Editor’s note: In honor of Behind the Badge OC’s one-year anniversary, we will be sharing the 30 most-read stories. This story was originally published April 17.
It’s approaching midnight on a recent Friday in Garden Grove as two lanes of motorists crawl through a DUI checkpoint.
“Have you had anything to drink tonight?” Garden Grove PD Officer Nick Jensen asks a driver as he examines his license.
“No, officer. Just coming home from work.”
Before Jensen waves the driver through, a woman in black wearing a reflective safety vest hands the motorist a flyer.
“This is some information from MADD for you to read,” she says.
Haze Saliture, 65, isn’t being paid to be here.
But for the last 18 years, she’s been a fixture at DUI checkpoints in Garden Grove and Cypress, often joined by her husband, John, 64.
The reason for their tireless volunteerism:
A barely 16-year-old girl with dark curly hair, boundless energy, and a passion for shopping, water sports and family — a girl who dreamed of becoming an interior decorator who spent some of her final moments alive with a good friend seeing a movie.
Allison Charla Saliture and her friend, Amy, had planned on grabbing some tacos on their way home after the movie that night, March 26, 1994.
The girls were stopped at a red light, about a quarter mile from Allison’s home, when their car was read-ended by an unlicensed, 19-year-old motorist driving between 70 and 100 miles per hour after consuming 10 to 12 glasses of beer and four glasses of brandy.
Haze soon heard the sirens from her home.
John, an aerospace executive, was away in Palm Springs.
It was around 11:20 p.m.
“I remember thinking,” Haze Saliture says, clutching a damp white tissue, “‘I hope whoever those ambulances are going for is going to be OK.’”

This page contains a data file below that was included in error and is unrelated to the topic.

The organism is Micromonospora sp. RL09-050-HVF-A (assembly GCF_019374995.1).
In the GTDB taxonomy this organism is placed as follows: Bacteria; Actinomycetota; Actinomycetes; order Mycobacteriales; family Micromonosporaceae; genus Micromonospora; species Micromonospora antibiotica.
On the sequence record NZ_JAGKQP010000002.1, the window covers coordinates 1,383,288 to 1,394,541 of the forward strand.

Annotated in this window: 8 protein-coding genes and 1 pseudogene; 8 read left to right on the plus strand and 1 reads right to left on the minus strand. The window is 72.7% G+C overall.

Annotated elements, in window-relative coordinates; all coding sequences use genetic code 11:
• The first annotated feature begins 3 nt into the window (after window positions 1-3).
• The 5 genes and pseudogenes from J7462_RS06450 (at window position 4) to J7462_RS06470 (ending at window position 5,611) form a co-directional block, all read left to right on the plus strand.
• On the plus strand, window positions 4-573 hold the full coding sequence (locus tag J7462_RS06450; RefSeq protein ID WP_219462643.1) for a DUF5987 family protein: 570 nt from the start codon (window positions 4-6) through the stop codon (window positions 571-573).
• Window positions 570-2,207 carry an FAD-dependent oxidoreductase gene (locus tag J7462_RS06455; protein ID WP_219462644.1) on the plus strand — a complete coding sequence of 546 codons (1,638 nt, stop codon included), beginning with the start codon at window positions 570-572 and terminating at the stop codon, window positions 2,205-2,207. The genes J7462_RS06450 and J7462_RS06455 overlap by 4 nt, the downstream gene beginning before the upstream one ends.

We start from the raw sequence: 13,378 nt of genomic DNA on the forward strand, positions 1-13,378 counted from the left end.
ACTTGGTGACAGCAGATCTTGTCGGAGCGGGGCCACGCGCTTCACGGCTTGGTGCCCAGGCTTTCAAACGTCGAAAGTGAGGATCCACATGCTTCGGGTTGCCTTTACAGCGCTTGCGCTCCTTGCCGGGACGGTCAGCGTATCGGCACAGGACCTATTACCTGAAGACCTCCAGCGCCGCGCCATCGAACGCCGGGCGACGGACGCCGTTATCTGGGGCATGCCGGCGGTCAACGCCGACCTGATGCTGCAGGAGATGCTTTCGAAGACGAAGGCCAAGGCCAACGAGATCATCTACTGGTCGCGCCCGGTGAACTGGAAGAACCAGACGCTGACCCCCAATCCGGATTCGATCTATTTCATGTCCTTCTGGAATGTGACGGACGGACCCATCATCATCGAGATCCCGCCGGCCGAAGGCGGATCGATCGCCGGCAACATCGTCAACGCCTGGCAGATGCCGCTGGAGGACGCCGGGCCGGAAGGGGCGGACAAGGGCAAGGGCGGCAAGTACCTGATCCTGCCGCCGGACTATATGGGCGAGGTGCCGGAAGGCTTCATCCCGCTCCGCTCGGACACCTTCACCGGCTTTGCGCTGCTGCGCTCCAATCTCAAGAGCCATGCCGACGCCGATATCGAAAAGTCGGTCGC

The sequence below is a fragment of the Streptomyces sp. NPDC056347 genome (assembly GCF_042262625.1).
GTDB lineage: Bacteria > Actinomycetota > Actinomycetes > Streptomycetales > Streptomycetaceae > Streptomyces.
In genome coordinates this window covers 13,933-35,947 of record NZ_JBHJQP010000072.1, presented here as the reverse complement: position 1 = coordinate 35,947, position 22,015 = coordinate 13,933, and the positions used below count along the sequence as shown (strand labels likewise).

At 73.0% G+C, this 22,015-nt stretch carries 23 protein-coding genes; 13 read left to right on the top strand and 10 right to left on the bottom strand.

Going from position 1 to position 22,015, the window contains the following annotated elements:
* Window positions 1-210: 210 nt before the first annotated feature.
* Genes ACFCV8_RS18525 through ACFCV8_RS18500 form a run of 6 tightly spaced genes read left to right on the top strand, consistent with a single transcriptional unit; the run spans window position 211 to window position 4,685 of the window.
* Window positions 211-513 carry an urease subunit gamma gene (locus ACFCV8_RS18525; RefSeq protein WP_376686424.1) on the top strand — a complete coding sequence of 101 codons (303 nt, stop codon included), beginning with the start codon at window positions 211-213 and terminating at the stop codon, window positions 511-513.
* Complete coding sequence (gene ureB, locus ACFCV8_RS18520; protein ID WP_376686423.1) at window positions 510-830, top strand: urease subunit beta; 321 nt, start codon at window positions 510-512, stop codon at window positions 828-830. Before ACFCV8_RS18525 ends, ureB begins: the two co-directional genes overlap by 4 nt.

It wasn’t OK, and never will be.
For five days, Allison was in a coma at UCI Medical Center in Orange.
She suffered a traumatic brain injury but no visible injuries.
She looked like she was sleeping when her family took her off life support March 31, 1994.
More than 1,000 people attended Allison’s funeral at St. Irenaeus Catholic Church in Cypress. She was put to rest at Forest Lawn in Cypress.
The drunk driver who killed Allison, Rene Castorena, had consumed four to five pitchers of beer over a period of several hours with his coworkers at a Shakey’s before Castorena drove to a friend’s house, according to court documents.
That’s where Castorena slugged down brandy.
Deciding to go home, Castorena tried to exit the house through a window, apparently mistaking it for the front door, according to a court document.
His friend asked for his car keys and offered to give Castorena a ride home.
Castorena initially agreed and gave his keys to his friend, but just before getting in his car he walked back inside his friend’s house, saying he needed to drive his sister-in-law to work early the next morning.
After his friend gave him back his car keys, Castorena left the house, only to return within a few minutes, according to court documents.
Castorena again changed his mind, took his keys and drove away in his Volkswagen Rabbit.
Traveling 70 to 100 miles per hour, often on the wrong side of the road, Castorena ran several red lights.
Ultimately, he rear-ended the car Allison and her friend were in, at a red light at Valley View Street and Lincoln Avenue in Cypress.
The impact hurled their car 25 feet.
Amy, who was driving, miraculously escaped without major injuries.
Castorena sustained serious facial injuries.
The jury in the five-day trial only deliberated for about 30 minutes.
Castorena was found guilty, and the judge sentenced him to the aggravated upper term of 10 years in state prison for voluntary manslaughter with gross negligence and drunk driving.
As for Allison’s family, they’re sentenced to a lifetime of grief.
Besides her parents, Allison is survived in her immediate family by a twin sister, Jennifer, now 37; an older sister, Kimberly, 40; and a younger sister, Kristian, 28.
At the recent DUI checkpoint in Garden Grove, police made one arrest for suspicion of 23152 — the California Vehicle Code number for Driving Under the Influence.
“If we get only one DUI arrest,” John Saliture said, “that’s a home run.”
Asked why she continues to volunteer at DUI checkpoints more than 21 years after Allison’s death, Haze said:
“To keep my daughter’s memory alive.”